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Andy Markham returns to a galaxy far, far away.

It wasn't so very long ago that it seemed Star Wars was at its end. The story was complete, the world had moved on to other stories, and for Star Wars fans, all we could do was remember, and share a quiet hope that one day, Star Wars would return once more. In 2012, our wish was granted - and ever since, movie-goers everywhere have been waiting with baited breath. The questions on everyone's lips were the same. Could Star Wars return to its former glory? Would it feel like it did all those years ago? And will it be any good? The answer on all counts is a resounding yes. With The Force Awakens, Star Wars comes roaring back onto screens, dazzling, poignant and utterly triumphant.

32 years have passed since the original trilogy, and we find ourselves immediately introduced to an array of new characters. First of all, there's the defected stormtrooper Finn (John Boyega) who vows to change his ways and do what is right. Helping him on the way to freedom is hotshot X-wing pilot Poe Dameron (Oscar Isaac), who has found a vital clue to the wherabouts of an old friend. But at the centre of our story is lonely scavenger Rey (Daisy Ridley) who dreams of a better life.

And that's just about all I'm going to tell you in terms of plot - for this is a film that is made to gradually pull you back in to the world of Star Wars with its developing story. Its twists are not all that unpredictable, but there is a sense that this is somewhat deliberate. We are in familiar territory with our new trio as they enter into situations we're sure we've seen before, and knowing what's about to occur is a wonderful, nostalgic sensation that truly plunges us back into this galaxy.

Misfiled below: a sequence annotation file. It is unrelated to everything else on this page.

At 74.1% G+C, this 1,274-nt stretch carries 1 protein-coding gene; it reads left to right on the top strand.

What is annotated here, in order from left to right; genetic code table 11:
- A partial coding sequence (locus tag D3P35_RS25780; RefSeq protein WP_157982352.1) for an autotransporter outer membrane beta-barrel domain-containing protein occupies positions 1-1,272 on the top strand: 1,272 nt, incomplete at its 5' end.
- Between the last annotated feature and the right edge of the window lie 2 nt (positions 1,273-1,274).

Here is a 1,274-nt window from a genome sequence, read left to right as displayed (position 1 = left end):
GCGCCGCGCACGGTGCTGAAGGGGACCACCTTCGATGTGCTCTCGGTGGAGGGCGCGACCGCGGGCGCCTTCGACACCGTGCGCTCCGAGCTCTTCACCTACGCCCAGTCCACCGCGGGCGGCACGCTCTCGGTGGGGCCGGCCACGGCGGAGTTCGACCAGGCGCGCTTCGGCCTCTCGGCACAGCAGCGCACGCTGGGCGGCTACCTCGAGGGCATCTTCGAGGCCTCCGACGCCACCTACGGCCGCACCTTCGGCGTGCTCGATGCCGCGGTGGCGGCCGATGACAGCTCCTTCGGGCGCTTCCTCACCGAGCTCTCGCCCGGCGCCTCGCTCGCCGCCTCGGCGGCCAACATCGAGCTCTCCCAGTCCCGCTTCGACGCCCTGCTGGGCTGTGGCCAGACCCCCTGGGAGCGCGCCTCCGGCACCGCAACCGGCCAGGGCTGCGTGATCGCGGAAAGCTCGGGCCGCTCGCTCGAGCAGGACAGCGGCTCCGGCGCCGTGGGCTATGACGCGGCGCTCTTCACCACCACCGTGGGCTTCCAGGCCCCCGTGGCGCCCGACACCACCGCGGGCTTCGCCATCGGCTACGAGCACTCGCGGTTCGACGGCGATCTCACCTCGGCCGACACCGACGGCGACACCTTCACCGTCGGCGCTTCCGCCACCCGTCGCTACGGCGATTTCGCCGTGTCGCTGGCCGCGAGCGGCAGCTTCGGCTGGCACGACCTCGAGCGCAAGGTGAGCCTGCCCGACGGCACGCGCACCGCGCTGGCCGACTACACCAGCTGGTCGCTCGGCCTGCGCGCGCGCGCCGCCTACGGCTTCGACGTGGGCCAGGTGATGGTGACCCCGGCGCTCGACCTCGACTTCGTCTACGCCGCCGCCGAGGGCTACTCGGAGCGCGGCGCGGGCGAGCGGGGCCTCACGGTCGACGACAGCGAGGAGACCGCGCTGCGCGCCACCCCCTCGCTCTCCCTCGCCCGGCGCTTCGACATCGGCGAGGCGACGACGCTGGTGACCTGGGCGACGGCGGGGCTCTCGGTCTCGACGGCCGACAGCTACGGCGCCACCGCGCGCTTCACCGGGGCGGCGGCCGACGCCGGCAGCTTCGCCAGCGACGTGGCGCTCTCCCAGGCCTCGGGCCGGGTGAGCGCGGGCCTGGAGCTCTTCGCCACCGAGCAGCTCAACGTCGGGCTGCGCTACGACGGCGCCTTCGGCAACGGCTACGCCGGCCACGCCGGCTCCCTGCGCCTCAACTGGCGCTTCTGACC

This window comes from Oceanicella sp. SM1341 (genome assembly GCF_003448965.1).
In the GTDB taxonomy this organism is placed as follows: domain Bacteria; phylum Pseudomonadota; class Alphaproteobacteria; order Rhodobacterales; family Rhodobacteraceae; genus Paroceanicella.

Director JJ Abrams makes his mission statement clear from the off. Gone is the ponderous, overblown melodrama of the prequel trilogy. Instead we return to a mixture of childlike innocence, thrills and excitement, and an overwhelming abundance of sheer fun. Abrams knows what he is doing, and makes the most of his opportunities, towing the line deftly between entertainment and indulgence. There's no better example than adorable new droid BB-8 (who by the way, is a highly impressive achievement as a fully practical prop). BB-8 serves as comic relief and something for the little ones, but he never descends into slapstick or lazy humour. We don't laugh at BB-8; we laugh with him and share the fun. This goes for the entertainment and fun of the film in general - Abrams is highly aware of the baggage of Star Wars, and he fully embraces it, never dumbing down for us and always seeking to thrill in the right ways. This is truly a film for fans, by fans.